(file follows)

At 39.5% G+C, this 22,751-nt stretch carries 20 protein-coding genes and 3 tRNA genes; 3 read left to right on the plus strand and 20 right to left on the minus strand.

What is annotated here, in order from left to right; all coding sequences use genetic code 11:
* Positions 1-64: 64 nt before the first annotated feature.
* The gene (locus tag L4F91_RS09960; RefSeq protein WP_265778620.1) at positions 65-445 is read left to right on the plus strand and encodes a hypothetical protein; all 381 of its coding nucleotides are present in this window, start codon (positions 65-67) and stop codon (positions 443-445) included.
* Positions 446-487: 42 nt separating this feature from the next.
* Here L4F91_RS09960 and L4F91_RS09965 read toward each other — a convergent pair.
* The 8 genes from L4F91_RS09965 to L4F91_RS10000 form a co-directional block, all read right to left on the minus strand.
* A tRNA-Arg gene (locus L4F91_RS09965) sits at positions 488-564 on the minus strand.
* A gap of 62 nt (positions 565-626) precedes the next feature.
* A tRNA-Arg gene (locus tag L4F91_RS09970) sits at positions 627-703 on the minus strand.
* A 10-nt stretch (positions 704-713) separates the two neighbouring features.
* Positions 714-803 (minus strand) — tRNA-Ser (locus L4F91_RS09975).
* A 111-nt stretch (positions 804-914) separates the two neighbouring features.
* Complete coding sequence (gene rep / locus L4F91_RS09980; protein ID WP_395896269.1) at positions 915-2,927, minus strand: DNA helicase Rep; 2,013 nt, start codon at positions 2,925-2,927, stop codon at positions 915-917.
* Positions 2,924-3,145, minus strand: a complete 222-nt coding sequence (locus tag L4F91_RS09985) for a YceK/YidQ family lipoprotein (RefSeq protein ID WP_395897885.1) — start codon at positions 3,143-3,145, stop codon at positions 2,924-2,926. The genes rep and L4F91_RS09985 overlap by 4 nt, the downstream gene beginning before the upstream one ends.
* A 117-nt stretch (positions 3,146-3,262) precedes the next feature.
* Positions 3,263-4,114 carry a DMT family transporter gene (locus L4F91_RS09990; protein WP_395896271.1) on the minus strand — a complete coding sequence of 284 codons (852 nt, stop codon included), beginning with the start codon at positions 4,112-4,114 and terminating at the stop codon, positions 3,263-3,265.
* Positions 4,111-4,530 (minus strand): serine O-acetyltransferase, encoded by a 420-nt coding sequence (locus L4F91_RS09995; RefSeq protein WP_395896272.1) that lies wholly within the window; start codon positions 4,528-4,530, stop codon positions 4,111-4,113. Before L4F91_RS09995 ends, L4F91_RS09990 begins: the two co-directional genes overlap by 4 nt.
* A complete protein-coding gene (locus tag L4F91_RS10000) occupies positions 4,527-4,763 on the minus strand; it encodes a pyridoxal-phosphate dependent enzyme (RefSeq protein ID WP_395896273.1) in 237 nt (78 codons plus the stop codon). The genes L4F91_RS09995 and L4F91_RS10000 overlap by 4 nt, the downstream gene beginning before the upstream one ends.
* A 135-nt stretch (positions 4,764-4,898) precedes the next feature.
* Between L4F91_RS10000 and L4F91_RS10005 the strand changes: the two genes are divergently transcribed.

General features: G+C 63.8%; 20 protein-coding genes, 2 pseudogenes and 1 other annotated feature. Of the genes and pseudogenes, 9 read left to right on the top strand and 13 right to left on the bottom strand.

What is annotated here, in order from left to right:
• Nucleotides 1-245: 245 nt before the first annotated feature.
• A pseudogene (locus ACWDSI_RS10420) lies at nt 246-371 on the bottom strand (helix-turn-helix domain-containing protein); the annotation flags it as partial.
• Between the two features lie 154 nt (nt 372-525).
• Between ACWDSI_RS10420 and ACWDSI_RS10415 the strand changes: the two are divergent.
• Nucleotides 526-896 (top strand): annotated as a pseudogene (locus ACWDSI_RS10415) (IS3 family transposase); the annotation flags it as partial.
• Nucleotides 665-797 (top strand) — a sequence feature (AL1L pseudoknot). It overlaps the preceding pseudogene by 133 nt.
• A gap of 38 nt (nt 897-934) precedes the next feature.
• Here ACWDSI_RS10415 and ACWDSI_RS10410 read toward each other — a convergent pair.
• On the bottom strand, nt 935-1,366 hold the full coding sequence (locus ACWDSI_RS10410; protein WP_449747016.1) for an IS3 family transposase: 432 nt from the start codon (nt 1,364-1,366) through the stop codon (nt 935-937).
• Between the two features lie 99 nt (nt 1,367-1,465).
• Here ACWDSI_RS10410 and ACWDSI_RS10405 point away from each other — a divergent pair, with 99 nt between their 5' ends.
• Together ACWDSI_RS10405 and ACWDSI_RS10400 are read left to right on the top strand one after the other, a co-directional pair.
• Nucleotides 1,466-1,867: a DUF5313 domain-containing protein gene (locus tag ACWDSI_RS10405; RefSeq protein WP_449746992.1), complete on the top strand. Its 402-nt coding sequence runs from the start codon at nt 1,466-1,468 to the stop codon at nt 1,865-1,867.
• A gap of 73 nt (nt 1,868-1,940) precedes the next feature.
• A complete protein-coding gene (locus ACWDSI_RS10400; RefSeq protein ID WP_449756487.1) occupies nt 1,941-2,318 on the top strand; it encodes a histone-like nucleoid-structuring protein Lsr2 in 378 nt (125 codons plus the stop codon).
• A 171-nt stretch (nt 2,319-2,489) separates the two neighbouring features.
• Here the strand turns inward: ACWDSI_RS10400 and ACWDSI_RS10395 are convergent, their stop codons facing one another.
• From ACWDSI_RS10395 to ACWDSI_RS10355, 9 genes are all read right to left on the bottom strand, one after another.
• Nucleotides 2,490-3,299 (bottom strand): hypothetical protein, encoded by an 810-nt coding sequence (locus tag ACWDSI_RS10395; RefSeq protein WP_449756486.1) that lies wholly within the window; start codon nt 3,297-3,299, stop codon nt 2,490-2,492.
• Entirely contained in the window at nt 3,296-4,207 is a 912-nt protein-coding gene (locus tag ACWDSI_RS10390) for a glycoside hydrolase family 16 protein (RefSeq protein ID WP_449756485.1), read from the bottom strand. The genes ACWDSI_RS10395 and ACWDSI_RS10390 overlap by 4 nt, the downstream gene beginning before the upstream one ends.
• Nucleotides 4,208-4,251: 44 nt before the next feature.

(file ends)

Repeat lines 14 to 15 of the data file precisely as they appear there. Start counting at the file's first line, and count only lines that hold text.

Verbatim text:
* Complete coding sequence (gene rep / locus L4F91_RS09980; protein ID WP_395896269.1) at positions 915-2,927, minus strand: DNA helicase Rep; 2,013 nt, start codon at positions 2,925-2,927, stop codon at positions 915-917.
* Positions 2,924-3,145, minus strand: a complete 222-nt coding sequence (locus tag L4F91_RS09985) for a YceK/YidQ family lipoprotein (RefSeq protein ID WP_395897885.1) — start codon at positions 3,143-3,145, stop codon at positions 2,924-2,926. The genes rep and L4F91_RS09985 overlap by 4 nt, the downstream gene beginning before the upstream one ends.